Ex-lawyer turned relationship coach

Be Lazy And Get More Work Done

Wallace Wood was a legendary American comic artist who was one of the highest paid cartoonists in the 50s. When he worked at MAD Magazine, he got $200 dollars per page. Roughly 1,800 in today’s dollars.

But Wallace Wood’s break didn’t last long.

By now psychiatrist Frederic Wertham had led the spearhead of the war on comics for over a decade. Saying that graphic novels gave children a taste for blood and caused youths to become delinquents.

Postwar America was especially sensitive to these types of ideas. Religious organisations regularly organised comic burnings and politicians held congressional hearings where comic publishers were treated as mobsters.

The definitive blow to the comic-book industry would come after the psychiatrist published his book in ‘54. Within two years after publication, more than a dozen publishers and hundreds of cartoonists were forced to quit and switch careers.

When the demand for comic books plummeted, Wallace’s earnings went along with it.

He took jobs wherever he could and eventually landed a gig at Marvel in ‘64 as an inker for the new Daredevil title.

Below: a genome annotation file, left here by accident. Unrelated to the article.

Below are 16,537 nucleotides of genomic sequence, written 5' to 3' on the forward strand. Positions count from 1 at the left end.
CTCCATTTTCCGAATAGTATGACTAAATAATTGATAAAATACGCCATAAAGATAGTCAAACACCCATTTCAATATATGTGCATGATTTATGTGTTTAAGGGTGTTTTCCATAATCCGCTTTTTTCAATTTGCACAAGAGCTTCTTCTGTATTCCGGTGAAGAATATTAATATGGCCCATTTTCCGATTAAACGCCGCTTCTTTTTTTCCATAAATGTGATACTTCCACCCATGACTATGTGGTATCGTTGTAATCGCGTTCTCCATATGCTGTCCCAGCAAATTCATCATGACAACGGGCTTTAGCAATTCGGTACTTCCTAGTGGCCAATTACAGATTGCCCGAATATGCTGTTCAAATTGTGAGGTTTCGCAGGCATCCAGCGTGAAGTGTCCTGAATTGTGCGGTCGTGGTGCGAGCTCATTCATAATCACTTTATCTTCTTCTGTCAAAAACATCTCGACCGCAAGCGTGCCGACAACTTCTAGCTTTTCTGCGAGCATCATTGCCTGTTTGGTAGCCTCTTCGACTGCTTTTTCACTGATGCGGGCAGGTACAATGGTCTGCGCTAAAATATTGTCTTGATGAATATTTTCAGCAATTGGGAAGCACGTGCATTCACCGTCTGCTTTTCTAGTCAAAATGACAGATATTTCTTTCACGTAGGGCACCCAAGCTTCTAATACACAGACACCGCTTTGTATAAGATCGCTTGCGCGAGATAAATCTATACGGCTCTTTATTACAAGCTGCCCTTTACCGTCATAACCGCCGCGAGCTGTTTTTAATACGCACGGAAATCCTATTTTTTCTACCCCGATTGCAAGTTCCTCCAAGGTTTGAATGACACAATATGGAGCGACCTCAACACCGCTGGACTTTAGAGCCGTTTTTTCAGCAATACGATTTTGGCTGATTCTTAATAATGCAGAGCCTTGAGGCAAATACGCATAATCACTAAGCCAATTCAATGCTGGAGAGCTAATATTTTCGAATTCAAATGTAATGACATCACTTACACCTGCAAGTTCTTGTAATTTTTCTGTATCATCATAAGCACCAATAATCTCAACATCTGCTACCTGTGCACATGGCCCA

Despite the kind words, this job earned him only $45 per page. While by no means a poor wage, it was a far cry from what he earned ten years ago.

To earn the same as he did for MAD magazine, Wallace would have to produce four pages at Marvel.

A challenge he knew he could win. But not without a system.

Wallace soon came up with 22 panels that always worked to move the story forward. He hung the panels up in his office as a reminder to focus on the big picture and not get lost in trivial details.

Together with the panels, Wally also framed his new motto: “Never draw anything you can copy, never copy anything you can trace, never trace anything you can cut out and paste up.”

All this may give the idea that Wallace was a lazy cartoonist. But his approach actually cuts to the heart of what a comic book artist is: 

You don’t get paid to think, only for the pages that you hand in at the end of the day. So any time your pen doesn’t touch the page is time wasted.

We could all learn from Wallace Wood by asking ourselves the next two questions:

What are you getting paid for and could you speed up that process by following a system?

It’s okay to be lazy if it gets more work done.

P.S. Wallace Woods wasn’t just about the money. He often enjoyed working for less than at Marvel when he was offered total creative freedom and the gig seemed fun.

By Jeroen Elsing
Ex-lawyer turned relationship coach